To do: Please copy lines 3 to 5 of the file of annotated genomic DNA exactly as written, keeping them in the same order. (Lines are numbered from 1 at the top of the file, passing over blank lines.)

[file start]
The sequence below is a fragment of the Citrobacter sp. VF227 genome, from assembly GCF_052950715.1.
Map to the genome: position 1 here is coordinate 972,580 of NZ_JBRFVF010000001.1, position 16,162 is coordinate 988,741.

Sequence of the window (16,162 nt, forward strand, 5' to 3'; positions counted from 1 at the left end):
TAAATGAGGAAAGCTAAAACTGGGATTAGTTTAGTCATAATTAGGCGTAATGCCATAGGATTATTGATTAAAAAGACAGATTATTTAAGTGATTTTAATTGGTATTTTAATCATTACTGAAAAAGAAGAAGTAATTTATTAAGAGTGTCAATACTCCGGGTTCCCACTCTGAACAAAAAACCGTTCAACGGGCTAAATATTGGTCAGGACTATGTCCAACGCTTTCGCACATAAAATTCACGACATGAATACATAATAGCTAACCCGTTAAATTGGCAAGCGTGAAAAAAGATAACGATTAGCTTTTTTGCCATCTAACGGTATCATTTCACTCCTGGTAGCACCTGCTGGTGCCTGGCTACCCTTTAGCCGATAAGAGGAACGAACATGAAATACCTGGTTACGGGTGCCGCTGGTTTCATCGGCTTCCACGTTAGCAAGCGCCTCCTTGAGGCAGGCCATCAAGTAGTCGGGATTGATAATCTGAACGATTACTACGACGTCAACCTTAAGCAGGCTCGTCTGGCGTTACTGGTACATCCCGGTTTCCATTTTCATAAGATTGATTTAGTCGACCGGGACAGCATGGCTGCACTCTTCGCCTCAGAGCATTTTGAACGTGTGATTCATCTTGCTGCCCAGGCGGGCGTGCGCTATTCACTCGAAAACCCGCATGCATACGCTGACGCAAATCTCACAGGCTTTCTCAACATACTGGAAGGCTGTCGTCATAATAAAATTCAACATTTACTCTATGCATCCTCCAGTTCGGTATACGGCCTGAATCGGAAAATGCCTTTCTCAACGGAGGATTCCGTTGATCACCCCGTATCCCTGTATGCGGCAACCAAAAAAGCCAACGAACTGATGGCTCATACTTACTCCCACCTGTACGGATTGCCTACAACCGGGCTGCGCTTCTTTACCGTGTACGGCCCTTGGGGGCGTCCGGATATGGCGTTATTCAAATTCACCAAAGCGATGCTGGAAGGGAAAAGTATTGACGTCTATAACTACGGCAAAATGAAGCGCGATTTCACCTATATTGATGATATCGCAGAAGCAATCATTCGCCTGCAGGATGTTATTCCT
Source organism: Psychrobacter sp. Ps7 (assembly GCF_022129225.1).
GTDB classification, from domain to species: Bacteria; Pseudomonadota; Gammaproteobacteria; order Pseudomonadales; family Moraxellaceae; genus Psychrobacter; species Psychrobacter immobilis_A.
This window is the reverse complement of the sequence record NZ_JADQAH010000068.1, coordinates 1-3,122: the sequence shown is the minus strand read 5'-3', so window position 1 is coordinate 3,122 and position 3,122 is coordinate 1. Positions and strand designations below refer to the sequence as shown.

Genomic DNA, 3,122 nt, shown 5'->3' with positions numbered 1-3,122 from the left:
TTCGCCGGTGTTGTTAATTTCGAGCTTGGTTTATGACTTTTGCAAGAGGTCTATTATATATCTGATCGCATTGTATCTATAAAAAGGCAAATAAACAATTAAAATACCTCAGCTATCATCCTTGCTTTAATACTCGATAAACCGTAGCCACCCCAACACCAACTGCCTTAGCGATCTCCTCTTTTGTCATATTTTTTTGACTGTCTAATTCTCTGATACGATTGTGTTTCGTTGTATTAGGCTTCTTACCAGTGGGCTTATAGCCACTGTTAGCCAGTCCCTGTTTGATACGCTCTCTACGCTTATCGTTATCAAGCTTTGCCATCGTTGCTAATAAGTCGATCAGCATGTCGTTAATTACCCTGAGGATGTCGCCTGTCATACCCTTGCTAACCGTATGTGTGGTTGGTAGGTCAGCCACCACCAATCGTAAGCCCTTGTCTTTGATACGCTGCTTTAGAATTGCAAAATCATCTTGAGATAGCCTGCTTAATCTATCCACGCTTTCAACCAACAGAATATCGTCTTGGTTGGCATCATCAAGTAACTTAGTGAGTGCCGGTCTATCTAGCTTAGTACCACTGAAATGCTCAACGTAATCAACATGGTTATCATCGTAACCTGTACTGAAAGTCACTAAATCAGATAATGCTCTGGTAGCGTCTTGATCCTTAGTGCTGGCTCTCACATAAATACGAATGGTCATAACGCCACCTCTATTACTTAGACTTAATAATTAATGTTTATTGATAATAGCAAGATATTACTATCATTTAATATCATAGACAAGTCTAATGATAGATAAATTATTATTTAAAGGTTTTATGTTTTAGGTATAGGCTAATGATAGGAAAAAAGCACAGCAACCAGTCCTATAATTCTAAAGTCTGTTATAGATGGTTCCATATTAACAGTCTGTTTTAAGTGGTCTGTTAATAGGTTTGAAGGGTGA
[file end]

Sequence of the window (16,162 nt, forward strand, 5' to 3'; positions counted from 1 at the left end):
TAAATGAGGAAAGCTAAAACTGGGATTAGTTTAGTCATAATTAGGCGTAATGCCATAGGATTATTGATTAAAAAGACAGATTATTTAAGTGATTTTAATTGGTATTTTAATCATTACTGAAAAAGAAGAAGTAATTTATTAAGAGTGTCAATACTCCGGGTTCCCACTCTGAACAAAAAACCGTTCAACGGGCTAAATATTGGTCAGGACTATGTCCAACGCTTTCGCACATAAAATTCACGACATGAATACATAATAGCTAACCCGTTAAATTGGCAAGCGTGAAAAAAGATAACGATTAGCTTTTTTGCCATCTAACGGTATCATTTCACTCCTGGTAGCACCTGCTGGTGCCTGGCTACCCTTTAGCCGATAAGAGGAACGAACATGAAATACCTGGTTACGGGTGCCGCTGGTTTCATCGGCTTCCACGTTAGCAAGCGCCTCCTTGAGGCAGGCCATCAAGTAGTCGGGATTGATAATCTGAACGATTACTACGACGTCAACCTTAAGCAGGCTCGTCTGGCGTTACTGGTACATCCCGGTTTCCATTTTCATAAGATTGATTTAGTCGACCGGGACAGCATGGCTGCACTCTTCGCCTCAGAGCATTTTGAACGTGTGATTCATCTTGCTGCCCAGGCGGGCGTGCGCTATTCACTCGAAAACCCGCATGCATACGCTGACGCAAATCTCACAGGCTTTCTCAACATACTGGAAGGCTGTCGTCATAATAAAATTCAACATTTACTCTATGCATCCTCCAGTTCGGTATACGGCCTGAATCGGAAAATGCCTTTCTCAACGGAGGATTCCGTTGATCACCCCGTATCCCTGTATGCGGCAACCAAAAAAGCCAACGAACTGATGGCTCATACTTACTCCCACCTGTACGGATTGCCTACAACCGGGCTGCGCTTCTTTACCGTGTACGGCCCTTGGGGGCGTCCGGATATGGCGTTATTCAAATTCACCAAAGCGATGCTGGAAGGGAAAAGTATTGACGTCTATAACTACGGCAAAATGAAGCGCGATTTCACCTATATTGATGATATCGCAGAAGCAATCATTCGCCTGCAGGATGTTATTCCT
Source organism: Psychrobacter sp. Ps7 (assembly GCF_022129225.1).